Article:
Through this initial assessment, the nurse can obtain information that is crucial in providing the client with effective holistic care. Nursing assessment framework tools are used to help the nurse obtain accurate information about the patient’s wants and needs. This initial assessment based on subjective and objective data, helps to determine the patient’s actual problems and potential problems (Weber & Kelley, 2013). An assessment is carried out to obtain objective data and a physical baseline of the patient on admission.
In this study, it is clear that with the same academic conditioning still learning by experience and competency-based training or seminar are some measures of reinforcement. Also, it provides a proposition that competence in disaster preparedness among nurses may vary from institutional policies. Taking this at hand, it is important to determine and understand the disaster preparedness of nurses in the hospital setting. In effect, policy-makers, other stakeholders, hospital administrators and nurses themselves are guided to identify inefficiencies brought about by low levels of disaster preparedness. Hence, It will be an enabling environment to provide safety and health of both nurses and their patients.
Evidence based practice is using the most recent research to asses the patient and provide them with the best outcome. “The NMC’s (2015a) Code: Professional Standards of Practice and Behaviour for Nurses and Midwives states that it is the responsibility of each nurse and midwife to maintain their knowledge and skills and to practice using the best available evidence.” The purpose of this paper is to mention challenges that nurses face when trying to implement EB, blah blah blah. What it is what it isn’t why it makes a difference and why its crucial.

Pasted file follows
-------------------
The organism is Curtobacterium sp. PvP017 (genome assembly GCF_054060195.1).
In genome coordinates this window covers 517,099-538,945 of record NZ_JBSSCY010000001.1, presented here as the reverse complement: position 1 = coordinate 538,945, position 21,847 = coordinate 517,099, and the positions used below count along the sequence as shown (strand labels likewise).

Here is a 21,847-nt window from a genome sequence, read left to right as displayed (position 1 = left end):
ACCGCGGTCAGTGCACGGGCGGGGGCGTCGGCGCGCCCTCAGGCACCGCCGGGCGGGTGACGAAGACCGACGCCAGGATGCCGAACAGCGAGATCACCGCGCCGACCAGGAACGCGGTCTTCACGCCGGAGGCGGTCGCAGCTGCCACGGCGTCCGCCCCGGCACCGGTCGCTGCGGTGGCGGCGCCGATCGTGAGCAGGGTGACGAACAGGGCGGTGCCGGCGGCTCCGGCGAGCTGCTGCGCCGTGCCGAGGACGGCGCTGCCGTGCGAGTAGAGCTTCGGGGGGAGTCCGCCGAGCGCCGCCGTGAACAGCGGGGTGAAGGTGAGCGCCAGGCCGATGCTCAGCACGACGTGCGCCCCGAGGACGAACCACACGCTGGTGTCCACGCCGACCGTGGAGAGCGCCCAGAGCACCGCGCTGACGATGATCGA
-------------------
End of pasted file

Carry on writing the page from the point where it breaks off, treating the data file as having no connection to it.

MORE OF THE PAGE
The term Evidenced-based practice (EBP) is one of the most talked about concepts in healthcare. Nursing scholars, worldwide, have sought to provide healthcare workers with the evidence from research to be transform this into clinical care. To ease this transference of data into practice, scholars have developed EBP models. These models direct the researcher with the process from hypothesis to implementation of the data. The perplexity of EBP is that the data can come from research, clinical experience, patients, or local context and environment (Rycroft-Malone, et al., 2012).
The purpose of this quality initiative is to provide measures necessary to facilitate the frontline ED nurses in the early identification and treatment of sepsis. The clinical question for this scholarly project is as follows: “In the emergency department, will quality improvement initiatives, improve the frontline nurses’ early recognition and treatment of
Introduction The scope of the nursing practice is changing with the improvement of technology. Computer and information technology is just as important to nurses as their stethoscopes, so implementing and using Medical Information Technology (MEDITECH) an Electronic Health Records (EHR) is vital in improving patient care. The importance and knowledge of the possibilities and limitations of EHR systems is brought up throughout this paper. Chilton Hospital and Fairmont General Hospital review their possibilities and limitations about using MEDITECH.
This knowledge is useful for nursing practice because it opens up opportunity for new effective treatments for reducing pain. By applying the theoretical knowledge from the study and practical knowledge from clinical practice, the nurse’s way of knowing is informed. As someone working in healthcare, it is important to be able to have an openness to change and be actively looking for evidence informed practice. For instance, health care and nursing practice has greatly changed in 100-200 years. In a video by James McCormack of UBC, he describes the final days of King Charles II.